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Copyright © 2019 Albuquerque Journal
Neighbors said 5-year-old Sarah Dubois-Gilbeau had a smile that just wouldn’t quit. She loved Tingley Beach and had once won a fishing contest there.
Most kids have a favorite color, Sarah had three: pink, purple and blue.
They also said her father, Brandon Reynolds, was “very strict” with the girl and had recently begun home-schooling her. They could hear everything through the walls.
They heard her last cry for help Thursday night.
Police say Reynolds, 36, beat his daughter to death because she refused to finish the homework he had assigned her.
Sarah was pronounced dead at University of New Mexico Hospital on Friday morning.
Reynolds is charged with child abuse resulting in death. He was booked into jail Friday evening.
According to a criminal complaint filed in Metropolitan Court, around 1 a.m. Albuquerque Fire Rescue was called to Reynolds’ apartment in the 1400 block of Amherst SE, near Gibson and Carlisle, for reports that the little girl was having a heart attack.
When they arrived they found Sarah was unconscious and not breathing, and she did not have a pulse. Her father stood by “emotionless.”
Then, firefighters noticed she had a “large amount of bruising” on her body and called the police to investigate.
Reynolds initially told police a couple of different stories about what had happened, including that Sarah “suddenly stopped breathing” while drifting off to sleep, that she had come into the bedroom while he was smoking marijuana, and that she said she needed to use the bathroom and then began to spit up.
But one of the neighbors had a different story to tell.
She told police she overheard Reynolds yelling “get up” followed by sounds of someone or something being struck, as if with a shoe.
Police say the bruising on the child’s body stretched from her neck to her buttocks, much of which was consistent with “the tread of a shoe.”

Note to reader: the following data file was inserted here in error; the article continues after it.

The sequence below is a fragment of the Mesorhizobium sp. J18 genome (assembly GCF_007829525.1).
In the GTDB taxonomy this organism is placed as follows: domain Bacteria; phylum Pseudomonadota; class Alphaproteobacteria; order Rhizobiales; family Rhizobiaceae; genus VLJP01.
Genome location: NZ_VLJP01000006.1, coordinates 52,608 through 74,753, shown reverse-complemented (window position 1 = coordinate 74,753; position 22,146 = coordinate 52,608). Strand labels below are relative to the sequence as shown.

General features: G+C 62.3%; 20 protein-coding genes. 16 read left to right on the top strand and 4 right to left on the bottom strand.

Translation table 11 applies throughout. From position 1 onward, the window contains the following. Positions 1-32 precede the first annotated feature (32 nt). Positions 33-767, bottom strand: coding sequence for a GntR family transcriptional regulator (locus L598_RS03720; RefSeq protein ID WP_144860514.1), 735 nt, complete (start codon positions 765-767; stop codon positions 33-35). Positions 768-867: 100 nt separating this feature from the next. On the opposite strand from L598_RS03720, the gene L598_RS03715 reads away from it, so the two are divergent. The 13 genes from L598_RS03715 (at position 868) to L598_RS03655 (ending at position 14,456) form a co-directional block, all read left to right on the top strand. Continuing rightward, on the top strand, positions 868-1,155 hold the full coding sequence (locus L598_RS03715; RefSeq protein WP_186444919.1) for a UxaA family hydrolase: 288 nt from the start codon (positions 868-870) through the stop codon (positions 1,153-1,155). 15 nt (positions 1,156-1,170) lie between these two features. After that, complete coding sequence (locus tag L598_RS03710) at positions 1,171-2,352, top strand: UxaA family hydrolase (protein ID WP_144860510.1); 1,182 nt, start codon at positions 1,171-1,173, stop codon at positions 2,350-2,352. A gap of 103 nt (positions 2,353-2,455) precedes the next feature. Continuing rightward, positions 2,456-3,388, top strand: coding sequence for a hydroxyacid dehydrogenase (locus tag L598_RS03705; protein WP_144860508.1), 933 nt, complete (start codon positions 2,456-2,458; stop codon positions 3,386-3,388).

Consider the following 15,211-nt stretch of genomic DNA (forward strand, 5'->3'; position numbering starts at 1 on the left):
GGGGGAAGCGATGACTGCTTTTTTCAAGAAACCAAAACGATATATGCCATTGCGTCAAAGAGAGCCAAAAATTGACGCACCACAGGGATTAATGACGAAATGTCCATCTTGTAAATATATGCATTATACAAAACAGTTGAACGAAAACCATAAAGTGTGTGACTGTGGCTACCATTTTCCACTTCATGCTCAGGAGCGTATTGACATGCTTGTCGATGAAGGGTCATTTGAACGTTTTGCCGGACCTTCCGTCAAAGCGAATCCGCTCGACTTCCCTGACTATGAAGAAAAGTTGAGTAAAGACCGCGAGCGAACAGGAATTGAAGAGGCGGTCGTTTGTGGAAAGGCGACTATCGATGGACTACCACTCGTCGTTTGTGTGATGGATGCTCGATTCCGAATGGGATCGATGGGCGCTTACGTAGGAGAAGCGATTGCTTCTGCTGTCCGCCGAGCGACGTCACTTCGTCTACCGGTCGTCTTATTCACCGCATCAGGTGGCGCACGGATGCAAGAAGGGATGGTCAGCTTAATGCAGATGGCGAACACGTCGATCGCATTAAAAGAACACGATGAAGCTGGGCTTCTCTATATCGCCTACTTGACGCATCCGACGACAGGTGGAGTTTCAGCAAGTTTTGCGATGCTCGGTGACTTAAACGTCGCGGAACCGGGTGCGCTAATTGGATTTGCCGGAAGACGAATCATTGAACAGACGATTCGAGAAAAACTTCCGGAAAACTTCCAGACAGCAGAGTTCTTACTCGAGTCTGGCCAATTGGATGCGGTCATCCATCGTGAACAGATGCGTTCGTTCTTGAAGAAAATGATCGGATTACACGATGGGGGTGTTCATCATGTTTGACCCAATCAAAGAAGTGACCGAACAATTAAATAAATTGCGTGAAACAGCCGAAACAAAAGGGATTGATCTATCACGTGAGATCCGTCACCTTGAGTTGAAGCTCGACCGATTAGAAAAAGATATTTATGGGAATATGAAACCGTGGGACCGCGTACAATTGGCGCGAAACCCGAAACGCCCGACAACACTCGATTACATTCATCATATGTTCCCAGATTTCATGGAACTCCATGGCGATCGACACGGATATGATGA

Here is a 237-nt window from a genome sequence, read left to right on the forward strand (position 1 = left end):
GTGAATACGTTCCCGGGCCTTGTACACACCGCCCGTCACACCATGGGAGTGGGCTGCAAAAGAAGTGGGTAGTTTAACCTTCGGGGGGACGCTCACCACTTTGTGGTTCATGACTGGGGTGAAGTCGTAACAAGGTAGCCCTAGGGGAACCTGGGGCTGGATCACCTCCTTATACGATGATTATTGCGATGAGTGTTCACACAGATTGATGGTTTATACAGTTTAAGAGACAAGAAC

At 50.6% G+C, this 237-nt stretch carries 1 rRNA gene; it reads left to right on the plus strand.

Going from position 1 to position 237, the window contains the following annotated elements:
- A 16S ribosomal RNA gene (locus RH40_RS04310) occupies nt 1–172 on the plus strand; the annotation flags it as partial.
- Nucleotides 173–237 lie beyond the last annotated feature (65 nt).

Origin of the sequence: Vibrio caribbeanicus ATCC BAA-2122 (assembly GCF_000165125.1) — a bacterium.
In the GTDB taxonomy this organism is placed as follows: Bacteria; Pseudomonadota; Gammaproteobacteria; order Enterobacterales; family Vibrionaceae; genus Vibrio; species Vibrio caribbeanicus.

At the police station, Reynolds told detectives the little girl refused to do her homework around 8:30 p.m., which “triggered” him and “that’s when the discipline came in.”
Police say Reynolds told them he hit the girl with a green water shoe “all over her body” until “she wasn’t mobile.”
“Once he realized she was lethargic he cradled her on the floor of the living room,” a detective wrote in the complaint.
Reynolds told police he didn’t call rescue for hours, and instead had put ice on her bruised back. He also put her in bed and listened to her heartbeat.
Hours later, after realizing Sarah’s heartbeat was faint and her breathing shallow, Reynolds called 911 and attempted to render aid.
In a news conference, Police Chief Michael Geier spoke about the investigation, calling the little girl’s death a “heartbreaking tragedy.”
“Our officers and detectives are working diligently at this time to bring justice to this little girl,” Geier said.
Court records granting Reynolds full custody show he had a tumultuous relationship with the little girl’s mother, Chantel Smith.
In a petition to establish parentage and determine custody, Smith, now 38, wrote that “Brandon Reynolds has PTSD which causes him to not be able to handle or care for a child properly. He also has a history of abandoning the mother and that may follow through with the child.”
However, a court hearing officer decided Sarah should stay with Reynolds due to concerns about her mother’s marijuana use.
“Since her birth, the child has been in the custody of the father since the child tested positive for THC at birth and contrary to instructions from the birth hospital, mother was observed breast feeding the child when she was positive for THC. He has been her primary caregiver and remains the sole legal and physical custodian of the child.”